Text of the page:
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This Week in AG History -- June 9, 1917

William and Mary Taylor were some of the first AG missionaries, ministering to and helping free women caught in the sex trafficking trade in Japan.

The June 9, 1917, issue of The Weekly Evangel featured a shocking photograph on its front cover — a picture of 10 female prostitutes in Japan, locked behind a window with bars. The caption read, “Sold! Carest thou not that we perish?” This image of sexual slavery was intended to provoke readers to pray for and support the ministry of William and Mary Taylor, early Assemblies of God missionaries who helped to free women involved in prostitution in Japan.

The caption beneath the photograph further described the plight of the women: “Sold to work evil, the conditions of thousands of these poor girls is indeed pitiful. These hopeless slaves are dolled up, painted and powdered, and then exposed to the gaze of every passerby, whose trade they are expected to solicit.”

The Taylors and their ministry colleagues, through the Door of Hope Mission in Kobe, Japan, worked tirelessly to free woman who found themselves caught in a life of sex trafficking. Prostitution had been first legalized in Japan 300 years earlier, in 1617. In an article in The Weekly Evangel, William Taylor described the disastrous consequences of the sex trade. He pled for readers to pray for the women — whom he called “somebody’s daughter, somebody’s sister.”

Christians must not be silent about the evil of sex trafficking, Taylor warned. He cited Scripture, “Open thy mouth for the dumb in the cause of all such as are appointed to destruction. Open thy mouth, judge righteously, and plead the cause of the poor and needy” (Proverbs 31:8-9).

William and Mary Taylor, citizens of Great Britain, first arrived as missionaries in Japan in 1905 and were sent by the Japan Evangelistic Band, an evangelical missions organization. William Taylor was the second cousin of Hudson Taylor of the China Inland Mission. They returned to Britain on furlough in 1910 and were baptized in the Holy Spirit. They transferred their credentials to the Pentecostal Missionary Union of Great Britain and returned to Japan in 1913, and then to the American Assemblies of God in 1917. They were among the earliest Pentecostal missionaries to Japan, and they continued their work with victims of Japanese sex trafficking into the 1920s.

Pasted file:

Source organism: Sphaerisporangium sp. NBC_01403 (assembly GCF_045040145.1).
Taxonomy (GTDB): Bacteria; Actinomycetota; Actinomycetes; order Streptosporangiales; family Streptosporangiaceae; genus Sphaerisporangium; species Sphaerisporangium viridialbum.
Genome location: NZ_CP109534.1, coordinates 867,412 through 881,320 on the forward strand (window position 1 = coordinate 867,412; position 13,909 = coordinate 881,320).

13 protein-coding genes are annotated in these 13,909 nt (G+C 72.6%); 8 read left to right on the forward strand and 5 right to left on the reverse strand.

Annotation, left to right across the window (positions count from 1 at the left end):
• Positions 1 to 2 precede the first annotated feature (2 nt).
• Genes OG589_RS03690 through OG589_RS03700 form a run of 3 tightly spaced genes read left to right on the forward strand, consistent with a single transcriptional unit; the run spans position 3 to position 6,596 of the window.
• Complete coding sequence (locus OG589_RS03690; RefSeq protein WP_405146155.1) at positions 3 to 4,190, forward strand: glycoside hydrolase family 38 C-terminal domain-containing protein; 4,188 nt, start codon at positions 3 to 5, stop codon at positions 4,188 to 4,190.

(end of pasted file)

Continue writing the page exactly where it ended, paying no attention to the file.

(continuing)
The story of the William and Mary Taylor illustrates that veteran evangelical missionaries became some of the first Pentecostal missionaries, and that the Assemblies of God, since its earliest years, has supported ministry to meet the deepest spiritual and social needs of people around the world.

Read the article by William J. Taylor, “So I Opened My Mouth,” on pages 1 and 3 of the June 9, 1917, issue of The Weekly Evangel.

Also featured in this issue:

• “Pictures of Pentecost in the Old Testament,” by Alice E. Luce

• “Sweet Smelling Roses on Thorny Bushes, or God’s Encouragement Along the Way,” by Max Freimark

And many more!

Click here to read this issue now.

Pentecostal Evangel and The Weekly Evangel archived editions courtesy of the Flower Pentecostal Heritage Center.

Darrin J. Rodgers

Darrin J. Rodgers has served as director of the Flower Pentecostal Heritage Center (FPHC) since 2005. He earned a master's degree in theological studies from Assemblies of God Theological Seminary and a juris doctorate from the University of North Dakota School of Law. He previously served at the David du Plessis Archive and the McAlister Library at Fuller Theological Seminary. He is the author of Northern Harvest , a history of Pentecostalism in North Dakota. His FPHC portfolio includes acquisitions, editing Assemblies of God Heritage magazine, and conducting oral history interviews. His wife, Desiree, is an ordained AG minister.